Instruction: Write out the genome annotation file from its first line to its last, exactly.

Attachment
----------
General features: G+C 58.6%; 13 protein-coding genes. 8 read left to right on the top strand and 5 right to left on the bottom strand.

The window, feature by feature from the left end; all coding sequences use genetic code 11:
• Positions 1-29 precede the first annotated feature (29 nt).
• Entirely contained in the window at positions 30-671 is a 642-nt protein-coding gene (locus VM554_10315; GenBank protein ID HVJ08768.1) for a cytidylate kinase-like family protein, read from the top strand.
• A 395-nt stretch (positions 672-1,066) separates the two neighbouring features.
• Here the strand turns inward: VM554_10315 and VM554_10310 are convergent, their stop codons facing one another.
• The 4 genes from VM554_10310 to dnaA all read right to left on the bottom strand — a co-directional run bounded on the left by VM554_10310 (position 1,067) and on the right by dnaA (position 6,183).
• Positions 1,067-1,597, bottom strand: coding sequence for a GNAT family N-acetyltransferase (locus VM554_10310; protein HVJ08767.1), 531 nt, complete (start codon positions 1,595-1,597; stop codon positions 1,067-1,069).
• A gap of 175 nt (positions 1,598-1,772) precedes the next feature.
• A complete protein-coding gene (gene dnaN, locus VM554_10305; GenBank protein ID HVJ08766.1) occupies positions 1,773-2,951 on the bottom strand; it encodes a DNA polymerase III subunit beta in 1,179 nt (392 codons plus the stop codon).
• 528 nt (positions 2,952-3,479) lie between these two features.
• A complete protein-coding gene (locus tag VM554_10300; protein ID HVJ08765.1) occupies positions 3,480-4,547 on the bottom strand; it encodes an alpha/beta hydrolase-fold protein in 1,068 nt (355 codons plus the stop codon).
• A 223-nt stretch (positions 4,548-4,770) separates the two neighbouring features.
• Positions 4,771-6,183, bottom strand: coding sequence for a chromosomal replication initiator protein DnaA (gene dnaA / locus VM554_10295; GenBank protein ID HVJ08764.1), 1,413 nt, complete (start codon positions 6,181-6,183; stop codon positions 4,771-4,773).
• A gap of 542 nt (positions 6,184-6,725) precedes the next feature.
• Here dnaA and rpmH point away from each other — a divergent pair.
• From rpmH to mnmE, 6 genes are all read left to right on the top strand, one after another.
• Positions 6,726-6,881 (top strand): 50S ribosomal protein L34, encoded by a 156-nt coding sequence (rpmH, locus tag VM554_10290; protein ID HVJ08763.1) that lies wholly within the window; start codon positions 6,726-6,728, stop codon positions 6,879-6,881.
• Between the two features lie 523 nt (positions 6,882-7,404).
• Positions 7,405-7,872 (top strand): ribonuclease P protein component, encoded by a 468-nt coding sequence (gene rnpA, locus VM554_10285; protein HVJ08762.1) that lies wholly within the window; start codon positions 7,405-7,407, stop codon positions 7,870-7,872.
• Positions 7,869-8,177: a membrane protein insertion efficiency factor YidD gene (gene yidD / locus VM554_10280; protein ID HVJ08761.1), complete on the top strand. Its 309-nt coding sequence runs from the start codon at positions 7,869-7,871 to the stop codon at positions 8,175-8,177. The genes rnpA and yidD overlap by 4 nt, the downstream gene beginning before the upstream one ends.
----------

General features: G+C 58.6%; 13 protein-coding genes. 8 read left to right on the top strand and 5 right to left on the bottom strand.

The window, feature by feature from the left end; all coding sequences use genetic code 11:
• Positions 1-29 precede the first annotated feature (29 nt).
• Entirely contained in the window at positions 30-671 is a 642-nt protein-coding gene (locus VM554_10315; GenBank protein ID HVJ08768.1) for a cytidylate kinase-like family protein, read from the top strand.
• A 395-nt stretch (positions 672-1,066) separates the two neighbouring features.
• Here the strand turns inward: VM554_10315 and VM554_10310 are convergent, their stop codons facing one another.
• The 4 genes from VM554_10310 to dnaA all read right to left on the bottom strand — a co-directional run bounded on the left by VM554_10310 (position 1,067) and on the right by dnaA (position 6,183).
• Positions 1,067-1,597, bottom strand: coding sequence for a GNAT family N-acetyltransferase (locus VM554_10310; protein HVJ08767.1), 531 nt, complete (start codon positions 1,595-1,597; stop codon positions 1,067-1,069).
• A gap of 175 nt (positions 1,598-1,772) precedes the next feature.
• A complete protein-coding gene (gene dnaN, locus VM554_10305; GenBank protein ID HVJ08766.1) occupies positions 1,773-2,951 on the bottom strand; it encodes a DNA polymerase III subunit beta in 1,179 nt (392 codons plus the stop codon).
• 528 nt (positions 2,952-3,479) lie between these two features.
• A complete protein-coding gene (locus tag VM554_10300; protein ID HVJ08765.1) occupies positions 3,480-4,547 on the bottom strand; it encodes an alpha/beta hydrolase-fold protein in 1,068 nt (355 codons plus the stop codon).
• A 223-nt stretch (positions 4,548-4,770) separates the two neighbouring features.
• Positions 4,771-6,183, bottom strand: coding sequence for a chromosomal replication initiator protein DnaA (gene dnaA / locus VM554_10295; GenBank protein ID HVJ08764.1), 1,413 nt, complete (start codon positions 6,181-6,183; stop codon positions 4,771-4,773).
• A gap of 542 nt (positions 6,184-6,725) precedes the next feature.
• Here dnaA and rpmH point away from each other — a divergent pair.
• From rpmH to mnmE, 6 genes are all read left to right on the top strand, one after another.
• Positions 6,726-6,881 (top strand): 50S ribosomal protein L34, encoded by a 156-nt coding sequence (rpmH, locus tag VM554_10290; protein ID HVJ08763.1) that lies wholly within the window; start codon positions 6,726-6,728, stop codon positions 6,879-6,881.
• Between the two features lie 523 nt (positions 6,882-7,404).
• Positions 7,405-7,872 (top strand): ribonuclease P protein component, encoded by a 468-nt coding sequence (gene rnpA, locus VM554_10285; protein HVJ08762.1) that lies wholly within the window; start codon positions 7,405-7,407, stop codon positions 7,870-7,872.
• Positions 7,869-8,177: a membrane protein insertion efficiency factor YidD gene (gene yidD / locus VM554_10280; protein ID HVJ08761.1), complete on the top strand. Its 309-nt coding sequence runs from the start codon at positions 7,869-7,871 to the stop codon at positions 8,175-8,177. The genes rnpA and yidD overlap by 4 nt, the downstream gene beginning before the upstream one ends.